Last of the builder brothers: Ralph Wagoner never stops learning
SALISBURY — Even though Ralph Wagoner will turn 100 this week, just last year he bought a new Toyota Prius.
You shouldn’t be surprised. His mother, Pearl, bought a new Cadillac when she was 100, and he remembers her proclaiming, “I’m going to run it until it wears out, and then I’ll buy another.”
“She was very much going to have her way,” Ralph says.
Back in December, Wagoner downsized from his longtime home on South Ellis Street and moved to the Trinity Oaks retirement community. He wakes up about 8 every morning, goes to the dining room for breakfast, then heads to the library to read three newspapers — the Salisbury Post, Charlotte Observer and New York Times.
He tackles the Times crossword every day, at least Monday through Thursday, and the “big one” after church on Sundays.
“Unless you have some time, you don’t want to do Friday,” Wagoner says, describing how the puzzles get tougher through the week.
At Trinity Oaks, Wagoner’s constant companions are caregiver GeoRene Jones and Pickle, his well-behaved, 4-pound Yorkie.
“She’s the best-known inmate in this asylum,” Wagoner says.
Ralph Wagoner is the last of the trio of Wagoner brothers — Ken, Ralph and Walt — who ran their family’s construction business during those good, old days when building had a difficult time keeping up with demand.
Noting he has been a man of leisure now for about 35 years, Ralph laughs, refers back to the retirement plan he set up for Wagoner Construction and says, “The insurance company has really lost money on me.”
Jane Gamewell, Ralph’s oldest daughter, says Pearl Wagoner had always wanted Ralph to be a teacher. A gold star graduate in engineering from The Citadel and a World War II veteran, Ralph has never lost a curiosity in the things around him.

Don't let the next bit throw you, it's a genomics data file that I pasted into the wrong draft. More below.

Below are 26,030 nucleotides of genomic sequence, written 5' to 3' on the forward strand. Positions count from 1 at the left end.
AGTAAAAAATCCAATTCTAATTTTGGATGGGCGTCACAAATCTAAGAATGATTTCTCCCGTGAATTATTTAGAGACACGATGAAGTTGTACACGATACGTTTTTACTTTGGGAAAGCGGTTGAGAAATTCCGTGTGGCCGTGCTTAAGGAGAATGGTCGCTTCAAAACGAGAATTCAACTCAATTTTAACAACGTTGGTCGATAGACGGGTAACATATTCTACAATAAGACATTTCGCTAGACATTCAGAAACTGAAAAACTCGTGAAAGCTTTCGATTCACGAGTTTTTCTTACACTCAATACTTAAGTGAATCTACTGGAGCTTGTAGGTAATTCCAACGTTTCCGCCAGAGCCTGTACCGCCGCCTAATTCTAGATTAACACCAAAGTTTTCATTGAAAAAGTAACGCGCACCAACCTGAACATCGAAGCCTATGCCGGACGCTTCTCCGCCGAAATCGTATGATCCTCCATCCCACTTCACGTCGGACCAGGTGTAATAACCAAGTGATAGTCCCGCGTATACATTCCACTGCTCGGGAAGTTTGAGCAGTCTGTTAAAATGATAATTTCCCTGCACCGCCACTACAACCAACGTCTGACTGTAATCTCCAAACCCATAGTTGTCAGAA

“He absolutely loves to learn and continues to learn every day,” Gamewell says. “… He has an interest in a lot of things.”
Wagoner reads voraciously, preferring biographies on notable people and novels by writers such as John Grisham. He’s reading a biography on Jackie Kennedy now — “Jackie After Jack” — and he’ll tell you she wasn’t always the saint you might have thought she was.
In his working days, Ralph was fascinated with cameras and photography. He documented all the construction company’s projects on film, in addition to the lives of his children. Wagoner also brought the company into the computer age, and his interest in computers has never waned.
Wagoner has a Facebook page, depends on email for correspondence and keeps track of his personal finances on his computer.
“Sometimes he thinks he was born too soon,” Gamewell says.
Jones describes Wagoner as the most well-rounded person she has ever met, humble and “generous to a fault,” having put at least five non-family members through college.
Jones also mentions how curious Wagoner is and how often he will return to his room and commence a computer search on Google so he can find information on something new to him.
“He’s not afraid to say, ‘I don’t know.'” Jones says. “It doesn’t embarrass him.”
Lately, Wagoner has been taking a Spanish class at Trinity Oaks.
“I’m still interested in it because we’re going to have a lot of Spanish around here for a long time,” he says, “and it’s not really difficult.”
E.W. and Pearl Wagoner had four sons and a daughter (Kathryn). The late Hubert Wagoner, the oldest son, fashioned a career in the Air Force, retiring as a chief warrant officer and choosing to live out his life in Denver, Colo.
Back in Salisbury, Ken, Ralph and Walt became the faces of E.W. Wagoner & Sons Construction (which evolved into Wagoner Construction) between the days of their father’s retirement in 1954 and Bill Wagoner’s (Walt’s son) purchase of the company in the mid 1980s.
Each brother had his specific area of expertise. Ken, who became president after his father, supervised the construction projects. As vice presidents, Walt handled the money end, and Ralph did the bidding and estimating.
“Each one of us let the other do his business,” Ralph says. “It was up to me to get a good price on it — low enough to win the bid and high enough to make a profit.”
Ralph describes Ken Wagoner as a self-educated man and “the most helpful person you have ever seen in your life.”